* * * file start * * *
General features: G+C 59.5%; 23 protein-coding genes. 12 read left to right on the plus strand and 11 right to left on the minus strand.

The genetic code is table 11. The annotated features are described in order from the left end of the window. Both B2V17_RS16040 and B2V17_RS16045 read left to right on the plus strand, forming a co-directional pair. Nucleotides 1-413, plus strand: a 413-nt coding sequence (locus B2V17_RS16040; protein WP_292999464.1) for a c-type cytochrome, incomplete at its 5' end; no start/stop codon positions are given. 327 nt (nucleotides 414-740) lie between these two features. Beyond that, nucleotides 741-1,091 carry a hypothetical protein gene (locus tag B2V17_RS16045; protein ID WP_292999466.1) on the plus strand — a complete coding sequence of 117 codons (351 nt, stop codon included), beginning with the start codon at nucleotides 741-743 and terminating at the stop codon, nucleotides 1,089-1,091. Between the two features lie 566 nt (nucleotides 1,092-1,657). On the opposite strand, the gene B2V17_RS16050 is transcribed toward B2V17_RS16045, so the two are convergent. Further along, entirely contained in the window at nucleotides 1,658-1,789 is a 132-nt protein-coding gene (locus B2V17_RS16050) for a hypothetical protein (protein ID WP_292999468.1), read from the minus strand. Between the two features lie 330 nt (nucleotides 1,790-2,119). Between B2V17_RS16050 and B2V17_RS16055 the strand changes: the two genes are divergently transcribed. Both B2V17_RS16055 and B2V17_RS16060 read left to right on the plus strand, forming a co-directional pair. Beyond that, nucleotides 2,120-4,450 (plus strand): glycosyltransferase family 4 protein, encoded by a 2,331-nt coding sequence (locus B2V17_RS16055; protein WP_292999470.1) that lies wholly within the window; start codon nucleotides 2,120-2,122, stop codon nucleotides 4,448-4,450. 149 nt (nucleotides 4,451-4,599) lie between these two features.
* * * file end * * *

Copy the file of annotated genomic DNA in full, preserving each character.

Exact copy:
General features: G+C 59.5%; 23 protein-coding genes. 12 read left to right on the plus strand and 11 right to left on the minus strand.

The genetic code is table 11. The annotated features are described in order from the left end of the window. Both B2V17_RS16040 and B2V17_RS16045 read left to right on the plus strand, forming a co-directional pair. Nucleotides 1-413, plus strand: a 413-nt coding sequence (locus B2V17_RS16040; protein WP_292999464.1) for a c-type cytochrome, incomplete at its 5' end; no start/stop codon positions are given. 327 nt (nucleotides 414-740) lie between these two features. Beyond that, nucleotides 741-1,091 carry a hypothetical protein gene (locus tag B2V17_RS16045; protein ID WP_292999466.1) on the plus strand — a complete coding sequence of 117 codons (351 nt, stop codon included), beginning with the start codon at nucleotides 741-743 and terminating at the stop codon, nucleotides 1,089-1,091. Between the two features lie 566 nt (nucleotides 1,092-1,657). On the opposite strand, the gene B2V17_RS16050 is transcribed toward B2V17_RS16045, so the two are convergent. Further along, entirely contained in the window at nucleotides 1,658-1,789 is a 132-nt protein-coding gene (locus B2V17_RS16050) for a hypothetical protein (protein ID WP_292999468.1), read from the minus strand. Between the two features lie 330 nt (nucleotides 1,790-2,119). Between B2V17_RS16050 and B2V17_RS16055 the strand changes: the two genes are divergently transcribed. Both B2V17_RS16055 and B2V17_RS16060 read left to right on the plus strand, forming a co-directional pair. Beyond that, nucleotides 2,120-4,450 (plus strand): glycosyltransferase family 4 protein, encoded by a 2,331-nt coding sequence (locus B2V17_RS16055; protein WP_292999470.1) that lies wholly within the window; start codon nucleotides 2,120-2,122, stop codon nucleotides 4,448-4,450. 149 nt (nucleotides 4,451-4,599) lie between these two features.